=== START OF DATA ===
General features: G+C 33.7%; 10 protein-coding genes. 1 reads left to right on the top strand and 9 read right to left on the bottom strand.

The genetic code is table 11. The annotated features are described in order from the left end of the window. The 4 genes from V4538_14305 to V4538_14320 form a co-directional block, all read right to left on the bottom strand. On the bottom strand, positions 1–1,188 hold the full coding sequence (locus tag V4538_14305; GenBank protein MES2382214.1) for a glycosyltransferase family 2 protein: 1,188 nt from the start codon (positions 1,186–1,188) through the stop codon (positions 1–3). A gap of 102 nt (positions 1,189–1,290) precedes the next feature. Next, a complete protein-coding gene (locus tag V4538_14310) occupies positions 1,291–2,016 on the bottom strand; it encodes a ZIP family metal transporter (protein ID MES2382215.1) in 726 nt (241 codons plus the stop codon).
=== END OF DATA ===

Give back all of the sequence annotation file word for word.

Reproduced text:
General features: G+C 33.7%; 10 protein-coding genes. 1 reads left to right on the top strand and 9 read right to left on the bottom strand.

The genetic code is table 11. The annotated features are described in order from the left end of the window. The 4 genes from V4538_14305 to V4538_14320 form a co-directional block, all read right to left on the bottom strand. On the bottom strand, positions 1–1,188 hold the full coding sequence (locus tag V4538_14305; GenBank protein MES2382214.1) for a glycosyltransferase family 2 protein: 1,188 nt from the start codon (positions 1,186–1,188) through the stop codon (positions 1–3). A gap of 102 nt (positions 1,189–1,290) precedes the next feature. Next, a complete protein-coding gene (locus tag V4538_14310) occupies positions 1,291–2,016 on the bottom strand; it encodes a ZIP family metal transporter (protein ID MES2382215.1) in 726 nt (241 codons plus the stop codon).